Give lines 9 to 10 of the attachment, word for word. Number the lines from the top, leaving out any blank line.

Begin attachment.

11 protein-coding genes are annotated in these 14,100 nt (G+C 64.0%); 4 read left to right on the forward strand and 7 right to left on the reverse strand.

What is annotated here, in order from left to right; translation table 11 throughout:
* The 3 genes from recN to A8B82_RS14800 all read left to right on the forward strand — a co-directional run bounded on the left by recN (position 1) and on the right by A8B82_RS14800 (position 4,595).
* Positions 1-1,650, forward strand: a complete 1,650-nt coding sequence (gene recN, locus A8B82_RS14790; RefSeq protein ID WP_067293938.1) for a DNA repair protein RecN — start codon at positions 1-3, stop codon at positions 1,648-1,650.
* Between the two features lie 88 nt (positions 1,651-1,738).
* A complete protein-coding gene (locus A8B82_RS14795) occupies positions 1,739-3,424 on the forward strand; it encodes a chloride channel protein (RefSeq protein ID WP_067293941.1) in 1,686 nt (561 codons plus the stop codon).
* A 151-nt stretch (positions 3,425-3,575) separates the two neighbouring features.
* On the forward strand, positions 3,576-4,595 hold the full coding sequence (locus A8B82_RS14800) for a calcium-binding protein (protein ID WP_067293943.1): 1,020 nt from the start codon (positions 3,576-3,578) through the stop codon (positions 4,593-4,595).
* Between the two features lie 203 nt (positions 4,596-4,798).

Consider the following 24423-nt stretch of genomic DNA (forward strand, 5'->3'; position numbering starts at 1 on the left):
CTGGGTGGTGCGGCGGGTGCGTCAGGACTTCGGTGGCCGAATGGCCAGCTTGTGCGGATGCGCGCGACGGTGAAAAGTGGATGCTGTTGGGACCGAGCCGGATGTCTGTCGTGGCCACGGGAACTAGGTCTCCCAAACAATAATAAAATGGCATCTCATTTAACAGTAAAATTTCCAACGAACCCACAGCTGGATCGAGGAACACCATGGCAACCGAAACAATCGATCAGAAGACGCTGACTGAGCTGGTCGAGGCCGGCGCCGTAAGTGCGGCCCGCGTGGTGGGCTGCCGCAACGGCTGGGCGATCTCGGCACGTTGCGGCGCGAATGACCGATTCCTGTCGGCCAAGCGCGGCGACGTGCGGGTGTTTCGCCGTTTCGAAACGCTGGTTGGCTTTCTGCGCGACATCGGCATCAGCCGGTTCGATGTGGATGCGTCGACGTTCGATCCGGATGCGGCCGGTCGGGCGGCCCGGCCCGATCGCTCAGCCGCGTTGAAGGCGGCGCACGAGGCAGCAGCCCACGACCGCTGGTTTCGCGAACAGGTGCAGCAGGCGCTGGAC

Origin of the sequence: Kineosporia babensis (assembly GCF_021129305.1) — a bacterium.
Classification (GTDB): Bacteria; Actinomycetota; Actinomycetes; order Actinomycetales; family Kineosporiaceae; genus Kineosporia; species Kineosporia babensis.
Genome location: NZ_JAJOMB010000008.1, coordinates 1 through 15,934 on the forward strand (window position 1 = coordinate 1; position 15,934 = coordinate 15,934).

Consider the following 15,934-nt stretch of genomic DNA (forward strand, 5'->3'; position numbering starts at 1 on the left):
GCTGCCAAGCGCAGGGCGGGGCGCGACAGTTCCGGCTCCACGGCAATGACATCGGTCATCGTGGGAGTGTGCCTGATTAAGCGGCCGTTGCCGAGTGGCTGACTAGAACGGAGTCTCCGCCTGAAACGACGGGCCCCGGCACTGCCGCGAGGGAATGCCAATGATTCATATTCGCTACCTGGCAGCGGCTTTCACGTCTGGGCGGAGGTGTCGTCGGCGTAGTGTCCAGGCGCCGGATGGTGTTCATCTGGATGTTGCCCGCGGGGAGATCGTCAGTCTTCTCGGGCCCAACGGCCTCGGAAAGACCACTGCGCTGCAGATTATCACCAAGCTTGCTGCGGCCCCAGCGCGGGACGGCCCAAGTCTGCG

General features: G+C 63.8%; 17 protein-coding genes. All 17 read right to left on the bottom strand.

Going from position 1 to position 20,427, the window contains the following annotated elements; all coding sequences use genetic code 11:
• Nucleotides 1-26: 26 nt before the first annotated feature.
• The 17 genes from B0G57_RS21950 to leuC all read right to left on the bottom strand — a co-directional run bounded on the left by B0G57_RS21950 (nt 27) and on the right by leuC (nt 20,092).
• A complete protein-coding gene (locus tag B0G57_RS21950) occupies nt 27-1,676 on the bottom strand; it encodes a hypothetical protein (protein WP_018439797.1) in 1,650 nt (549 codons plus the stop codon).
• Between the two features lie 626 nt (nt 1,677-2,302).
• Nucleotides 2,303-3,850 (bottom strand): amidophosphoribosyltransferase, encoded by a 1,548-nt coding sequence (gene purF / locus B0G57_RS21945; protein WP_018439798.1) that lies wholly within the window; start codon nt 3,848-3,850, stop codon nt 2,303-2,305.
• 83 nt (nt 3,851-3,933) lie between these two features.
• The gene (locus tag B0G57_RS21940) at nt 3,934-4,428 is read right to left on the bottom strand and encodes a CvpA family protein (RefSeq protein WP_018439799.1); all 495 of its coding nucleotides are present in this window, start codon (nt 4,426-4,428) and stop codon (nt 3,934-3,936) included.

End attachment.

* Between the two features lie 203 nt (positions 4,596-4,798).

Consider the following 24423-nt stretch of genomic DNA (forward strand, 5'->3'; position numbering starts at 1 on the left):